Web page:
Are You 1 Click Away From Losing Them?
In today’s digital world everything is just seconds away from our eyes or ears. Think about it, we are always 1 click away from anything we could possibly want to know. We can hold up our phone and learn the name of a song we are listening to in just a few bars. If we need directions we just ask our phones and it immediately pops up and then proceeds to tell us where to go! We can even control our TV by our phones or tablets.
This creates an interesting challenge in the classroom when it comes to the delivery of information, content and what seems to be “never enough time” to get in the lessons we feel that we need too. When these kids, I call them Digital Natives, feel like they are not being engaged or stimulated they simply CLICK and move on to the next thing. As educators, if we do not embrace this 1 click away mentality and work diligently to engage our students we will lose their attention and ultimately their opportunity to learn the material.
These are few strategies that I have used in the past that have worked extremely well in multiple classroom environments and seminars to keep students engaged:
This is simply an opportunity for them to tweet a concept or idea that they find interesting during a lesson or lecture using a specific hashtag. I often require a minimum number of tweets and I also consistently use the phrase “this is tweet worthy!”
Kids are always up for a good argument! They seemingly have perfected the art of negotiation, so allow them the opportunity to debate the pro’s & con’s of a topic in your classroom.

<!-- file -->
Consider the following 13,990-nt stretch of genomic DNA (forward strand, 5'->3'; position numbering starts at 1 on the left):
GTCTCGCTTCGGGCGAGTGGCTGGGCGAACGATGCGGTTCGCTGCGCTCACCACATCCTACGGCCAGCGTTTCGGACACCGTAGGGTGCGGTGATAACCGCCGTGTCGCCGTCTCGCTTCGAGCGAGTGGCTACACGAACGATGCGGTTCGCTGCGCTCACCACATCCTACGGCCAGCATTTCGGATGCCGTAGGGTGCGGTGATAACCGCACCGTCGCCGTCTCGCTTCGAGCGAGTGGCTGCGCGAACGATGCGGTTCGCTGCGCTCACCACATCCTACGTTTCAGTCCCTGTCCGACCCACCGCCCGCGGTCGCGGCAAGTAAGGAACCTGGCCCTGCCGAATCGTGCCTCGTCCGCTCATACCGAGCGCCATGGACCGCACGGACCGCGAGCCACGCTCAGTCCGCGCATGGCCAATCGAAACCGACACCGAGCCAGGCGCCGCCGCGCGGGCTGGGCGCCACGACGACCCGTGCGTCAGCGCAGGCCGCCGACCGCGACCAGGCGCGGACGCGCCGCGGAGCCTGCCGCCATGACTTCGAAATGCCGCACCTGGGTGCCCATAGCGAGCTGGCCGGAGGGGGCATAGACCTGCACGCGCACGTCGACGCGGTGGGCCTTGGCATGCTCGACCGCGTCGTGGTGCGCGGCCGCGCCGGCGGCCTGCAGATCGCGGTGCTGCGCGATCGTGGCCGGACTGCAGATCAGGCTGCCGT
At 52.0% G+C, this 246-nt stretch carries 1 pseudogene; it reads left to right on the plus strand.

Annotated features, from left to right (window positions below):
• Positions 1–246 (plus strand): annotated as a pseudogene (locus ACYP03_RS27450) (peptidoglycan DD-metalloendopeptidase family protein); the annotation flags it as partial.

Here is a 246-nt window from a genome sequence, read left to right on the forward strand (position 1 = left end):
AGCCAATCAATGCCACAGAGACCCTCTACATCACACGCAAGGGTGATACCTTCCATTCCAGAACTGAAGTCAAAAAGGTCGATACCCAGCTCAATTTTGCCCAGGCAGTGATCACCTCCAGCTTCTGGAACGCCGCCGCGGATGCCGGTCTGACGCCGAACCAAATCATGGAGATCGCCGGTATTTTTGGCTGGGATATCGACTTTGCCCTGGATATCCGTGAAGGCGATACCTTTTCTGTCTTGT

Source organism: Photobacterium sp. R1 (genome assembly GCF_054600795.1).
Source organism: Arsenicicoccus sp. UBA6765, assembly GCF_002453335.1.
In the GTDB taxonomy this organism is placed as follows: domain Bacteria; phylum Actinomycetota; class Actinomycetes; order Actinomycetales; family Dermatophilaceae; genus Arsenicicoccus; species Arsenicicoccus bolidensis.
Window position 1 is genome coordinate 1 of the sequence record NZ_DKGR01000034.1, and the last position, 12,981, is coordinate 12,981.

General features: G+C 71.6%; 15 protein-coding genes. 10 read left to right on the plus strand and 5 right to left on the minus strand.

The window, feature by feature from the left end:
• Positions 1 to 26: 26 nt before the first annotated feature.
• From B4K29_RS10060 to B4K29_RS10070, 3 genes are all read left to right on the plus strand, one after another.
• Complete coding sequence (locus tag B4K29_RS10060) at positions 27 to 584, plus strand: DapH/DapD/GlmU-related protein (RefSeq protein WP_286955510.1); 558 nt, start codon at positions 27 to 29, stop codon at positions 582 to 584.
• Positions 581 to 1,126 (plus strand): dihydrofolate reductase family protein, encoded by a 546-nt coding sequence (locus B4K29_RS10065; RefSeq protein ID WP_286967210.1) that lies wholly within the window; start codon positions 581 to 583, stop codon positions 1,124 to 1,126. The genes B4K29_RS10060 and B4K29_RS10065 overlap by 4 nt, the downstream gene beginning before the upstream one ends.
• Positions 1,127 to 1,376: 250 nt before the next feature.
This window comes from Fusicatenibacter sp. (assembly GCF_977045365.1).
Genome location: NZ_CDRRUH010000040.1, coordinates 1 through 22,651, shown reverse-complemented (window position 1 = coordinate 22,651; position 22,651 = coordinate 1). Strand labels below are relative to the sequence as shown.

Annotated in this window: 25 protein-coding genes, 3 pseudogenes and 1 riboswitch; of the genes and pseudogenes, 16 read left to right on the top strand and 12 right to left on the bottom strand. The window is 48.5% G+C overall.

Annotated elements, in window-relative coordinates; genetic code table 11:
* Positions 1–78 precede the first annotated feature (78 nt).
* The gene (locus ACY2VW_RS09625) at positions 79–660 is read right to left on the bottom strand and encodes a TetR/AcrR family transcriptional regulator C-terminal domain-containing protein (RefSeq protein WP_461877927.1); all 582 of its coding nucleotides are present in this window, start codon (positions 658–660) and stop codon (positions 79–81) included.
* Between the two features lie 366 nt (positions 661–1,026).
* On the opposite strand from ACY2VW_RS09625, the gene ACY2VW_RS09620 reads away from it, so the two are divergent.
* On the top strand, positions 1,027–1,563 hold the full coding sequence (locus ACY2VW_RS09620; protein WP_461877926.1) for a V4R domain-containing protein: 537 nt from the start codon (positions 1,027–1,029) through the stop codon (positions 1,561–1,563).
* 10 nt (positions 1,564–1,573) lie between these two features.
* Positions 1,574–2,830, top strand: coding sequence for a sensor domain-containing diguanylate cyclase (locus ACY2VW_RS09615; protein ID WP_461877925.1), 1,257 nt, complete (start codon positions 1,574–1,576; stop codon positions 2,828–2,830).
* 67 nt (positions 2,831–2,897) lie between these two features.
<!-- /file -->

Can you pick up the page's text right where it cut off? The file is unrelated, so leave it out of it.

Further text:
The Google Project
Google uses a concept called 20% Time – this is where their employees spend 20% of their time working on projects that THEY want to work on. I use this as an opportunity for my students to come up with unique and innovative inventions or ideas to combat the topic at hand.
Out of Industry
A reality in the real world is that many of the best ideas and solutions to problems have come from outside of the industry that the problem is in. I often group my students in very small groups by their favorite hobbies and ask them to develop a strategy to combat the topic at hand. Then I start combining groups with the caveat that they must figure out how to combine their ideas to make a better idea to combat the topic at hand. Eventually the final 2 groups will come together and merge their ideas into one final solution.
There is no right or wrong way to engage students and keep them stimulated. The key is to meet them where they are at with their learning styles.
If you would like to discuss these 1 Click Away or any other learning strategies for our Digital Native students please reach out to me at firstname.lastname@example.org